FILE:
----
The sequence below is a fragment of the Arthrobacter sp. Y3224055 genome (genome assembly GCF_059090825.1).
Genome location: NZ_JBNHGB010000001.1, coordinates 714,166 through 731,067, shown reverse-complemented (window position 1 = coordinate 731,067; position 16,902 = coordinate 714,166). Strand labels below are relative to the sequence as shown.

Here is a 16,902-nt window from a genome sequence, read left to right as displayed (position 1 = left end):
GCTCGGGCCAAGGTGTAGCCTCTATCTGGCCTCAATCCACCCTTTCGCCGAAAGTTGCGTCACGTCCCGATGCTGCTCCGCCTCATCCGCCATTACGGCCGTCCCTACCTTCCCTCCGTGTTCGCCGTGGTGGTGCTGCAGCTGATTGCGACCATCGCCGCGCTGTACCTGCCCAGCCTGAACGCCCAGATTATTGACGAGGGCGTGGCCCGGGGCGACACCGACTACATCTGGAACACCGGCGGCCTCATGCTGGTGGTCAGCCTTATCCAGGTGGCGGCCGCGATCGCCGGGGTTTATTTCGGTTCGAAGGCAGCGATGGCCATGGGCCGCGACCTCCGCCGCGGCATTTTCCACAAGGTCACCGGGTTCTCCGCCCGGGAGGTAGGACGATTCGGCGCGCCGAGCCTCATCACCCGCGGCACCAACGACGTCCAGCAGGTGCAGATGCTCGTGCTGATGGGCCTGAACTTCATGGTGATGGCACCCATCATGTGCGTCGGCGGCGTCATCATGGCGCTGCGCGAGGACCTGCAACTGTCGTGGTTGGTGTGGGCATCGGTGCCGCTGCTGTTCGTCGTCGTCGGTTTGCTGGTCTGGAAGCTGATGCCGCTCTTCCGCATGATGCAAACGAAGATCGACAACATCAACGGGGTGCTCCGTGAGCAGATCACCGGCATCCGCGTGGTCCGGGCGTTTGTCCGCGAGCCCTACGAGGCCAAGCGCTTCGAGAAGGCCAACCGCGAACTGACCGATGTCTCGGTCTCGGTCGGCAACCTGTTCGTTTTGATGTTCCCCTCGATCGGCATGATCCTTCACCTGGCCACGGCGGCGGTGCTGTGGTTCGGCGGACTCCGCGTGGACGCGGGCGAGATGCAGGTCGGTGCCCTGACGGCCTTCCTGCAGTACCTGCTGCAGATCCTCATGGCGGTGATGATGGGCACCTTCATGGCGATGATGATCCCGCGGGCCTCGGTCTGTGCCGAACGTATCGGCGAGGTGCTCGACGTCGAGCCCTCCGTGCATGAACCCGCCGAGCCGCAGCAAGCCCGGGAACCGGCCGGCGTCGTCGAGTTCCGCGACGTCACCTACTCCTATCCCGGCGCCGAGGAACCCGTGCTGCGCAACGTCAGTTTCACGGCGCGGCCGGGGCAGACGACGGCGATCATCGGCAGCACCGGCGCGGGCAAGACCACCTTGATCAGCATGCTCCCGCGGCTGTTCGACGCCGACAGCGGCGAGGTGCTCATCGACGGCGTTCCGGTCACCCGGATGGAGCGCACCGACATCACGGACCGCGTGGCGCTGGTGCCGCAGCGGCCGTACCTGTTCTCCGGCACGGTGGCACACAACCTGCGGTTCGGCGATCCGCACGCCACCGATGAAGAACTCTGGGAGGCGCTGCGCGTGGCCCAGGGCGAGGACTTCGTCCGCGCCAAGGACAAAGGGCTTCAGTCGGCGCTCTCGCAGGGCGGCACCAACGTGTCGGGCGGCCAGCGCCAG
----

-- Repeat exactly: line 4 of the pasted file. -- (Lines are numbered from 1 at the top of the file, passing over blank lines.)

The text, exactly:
GCTCGGGCCAAGGTGTAGCCTCTATCTGGCCTCAATCCACCCTTTCGCCGAAAGTTGCGTCACGTCCCGATGCTGCTCCGCCTCATCCGCCATTACGGCCGTCCCTACCTTCCCTCCGTGTTCGCCGTGGTGGTGCTGCAGCTGATTGCGACCATCGCCGCGCTGTACCTGCCCAGCCTGAACGCCCAGATTATTGACGAGGGCGTGGCCCGGGGCGACACCGACTACATCTGGAACACCGGCGGCCTCATGCTGGTGGTCAGCCTTATCCAGGTGGCGGCCGCGATCGCCGGGGTTTATTTCGGTTCGAAGGCAGCGATGGCCATGGGCCGCGACCTCCGCCGCGGCATTTTCCACAAGGTCACCGGGTTCTCCGCCCGGGAGGTAGGACGATTCGGCGCGCCGAGCCTCATCACCCGCGGCACCAACGACGTCCAGCAGGTGCAGATGCTCGTGCTGATGGGCCTGAACTTCATGGTGATGGCACCCATCATGTGCGTCGGCGGCGTCATCATGGCGCTGCGCGAGGACCTGCAACTGTCGTGGTTGGTGTGGGCATCGGTGCCGCTGCTGTTCGTCGTCGTCGGTTTGCTGGTCTGGAAGCTGATGCCGCTCTTCCGCATGATGCAAACGAAGATCGACAACATCAACGGGGTGCTCCGTGAGCAGATCACCGGCATCCGCGTGGTCCGGGCGTTTGTCCGCGAGCCCTACGAGGCCAAGCGCTTCGAGAAGGCCAACCGCGAACTGACCGATGTCTCGGTCTCGGTCGGCAACCTGTTCGTTTTGATGTTCCCCTCGATCGGCATGATCCTTCACCTGGCCACGGCGGCGGTGCTGTGGTTCGGCGGACTCCGCGTGGACGCGGGCGAGATGCAGGTCGGTGCCCTGACGGCCTTCCTGCAGTACCTGCTGCAGATCCTCATGGCGGTGATGATGGGCACCTTCATGGCGATGATGATCCCGCGGGCCTCGGTCTGTGCCGAACGTATCGGCGAGGTGCTCGACGTCGAGCCCTCCGTGCATGAACCCGCCGAGCCGCAGCAAGCCCGGGAACCGGCCGGCGTCGTCGAGTTCCGCGACGTCACCTACTCCTATCCCGGCGCCGAGGAACCCGTGCTGCGCAACGTCAGTTTCACGGCGCGGCCGGGGCAGACGACGGCGATCATCGGCAGCACCGGCGCGGGCAAGACCACCTTGATCAGCATGCTCCCGCGGCTGTTCGACGCCGACAGCGGCGAGGTGCTCATCGACGGCGTTCCGGTCACCCGGATGGAGCGCACCGACATCACGGACCGCGTGGCGCTGGTGCCGCAGCGGCCGTACCTGTTCTCCGGCACGGTGGCACACAACCTGCGGTTCGGCGATCCGCACGCCACCGATGAAGAACTCTGGGAGGCGCTGCGCGTGGCCCAGGGCGAGGACTTCGTCCGCGCCAAGGACAAAGGGCTTCAGTCGGCGCTCTCGCAGGGCGGCACCAACGTGTCGGGCGGCCAGCGCCAG